1987.17.685 | St. Peter's Church and Convent, Caraquet, New Brunswick
St. Peter's Church and Convent, Caraquet, New Brunswick
About 1900, 19th century or 20th century
12.2 x 15.2 cm
William Francis Ganong Collection
This artefact belongs to: © New Brunswick Museum
Keys to History
Acadian culture had experienced an awakening in New Brunswick in the 1880s. By the beginning of the 20th century, Acadian leaders were focusing their attention on the struggle for representation in the higher ranks of the Catholic Church. For decades, Acadians had been concerned about the lack of Acadian leadership in the Church; 17 bishops had been appointed for the Maritimes, but not one of them was a Francophone. Since organized religion played such an important role in their daily lives, the Acadians perceived this trend as a threat to their culture.
In their attempts to secure a Francophone bishop in the Maritimes, Acadian leaders sent petitions to the apostolic delegate in Ottawa, lobbied the Vatican directly and orchestrated regular newspaper campaigns. By the early 1900s, the Acadian elite was dedicating much of its energies and talents to this campaign. Their efforts to secure a Francophone bishop for the Maritimes finally met with success in 1912, when Rome appointed Father Edouard LeBlanc (1870-1935) as Bishop of Saint John.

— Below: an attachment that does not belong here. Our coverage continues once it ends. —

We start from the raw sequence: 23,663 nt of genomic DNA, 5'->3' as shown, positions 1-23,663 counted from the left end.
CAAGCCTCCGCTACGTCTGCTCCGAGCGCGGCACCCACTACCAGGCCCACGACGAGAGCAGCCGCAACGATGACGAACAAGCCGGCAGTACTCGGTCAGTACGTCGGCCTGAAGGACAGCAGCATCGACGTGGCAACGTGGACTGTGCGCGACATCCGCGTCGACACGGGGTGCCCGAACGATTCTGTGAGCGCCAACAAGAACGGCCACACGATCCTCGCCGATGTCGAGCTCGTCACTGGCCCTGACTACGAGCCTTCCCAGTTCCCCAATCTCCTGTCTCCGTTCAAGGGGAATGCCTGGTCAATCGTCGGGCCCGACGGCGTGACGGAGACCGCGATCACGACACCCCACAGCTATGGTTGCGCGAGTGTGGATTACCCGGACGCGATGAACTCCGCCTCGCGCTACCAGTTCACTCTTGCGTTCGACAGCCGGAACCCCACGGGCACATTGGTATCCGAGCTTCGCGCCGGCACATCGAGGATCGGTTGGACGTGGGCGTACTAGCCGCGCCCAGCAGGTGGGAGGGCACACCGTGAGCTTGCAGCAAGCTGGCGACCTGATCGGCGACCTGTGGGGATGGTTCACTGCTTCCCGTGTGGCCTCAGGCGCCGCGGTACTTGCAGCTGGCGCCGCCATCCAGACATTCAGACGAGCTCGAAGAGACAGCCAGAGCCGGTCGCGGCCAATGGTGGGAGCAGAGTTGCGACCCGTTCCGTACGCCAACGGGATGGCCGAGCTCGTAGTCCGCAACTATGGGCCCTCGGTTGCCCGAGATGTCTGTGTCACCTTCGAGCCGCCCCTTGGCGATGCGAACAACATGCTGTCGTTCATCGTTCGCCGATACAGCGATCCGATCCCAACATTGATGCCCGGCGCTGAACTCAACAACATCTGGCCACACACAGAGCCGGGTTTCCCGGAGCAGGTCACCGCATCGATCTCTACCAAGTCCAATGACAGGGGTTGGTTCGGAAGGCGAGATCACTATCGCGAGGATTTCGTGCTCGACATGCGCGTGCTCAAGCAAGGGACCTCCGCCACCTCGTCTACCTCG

The church and convent were constructed of stone, illustrating the buildings' importance and permanence in the community.
Caraquet lies on the shores of Chaleur Bay in the northeast corner of New Brunswick.
This photograph was taken in 1903 by Father Joseph Courtois, a Eudist priest in Caraquet.
Father Joseph Courtois and the respected scholar Dr. William Francis Ganong (1864-1941) produced an excellent photographic record of Acadian life in this period.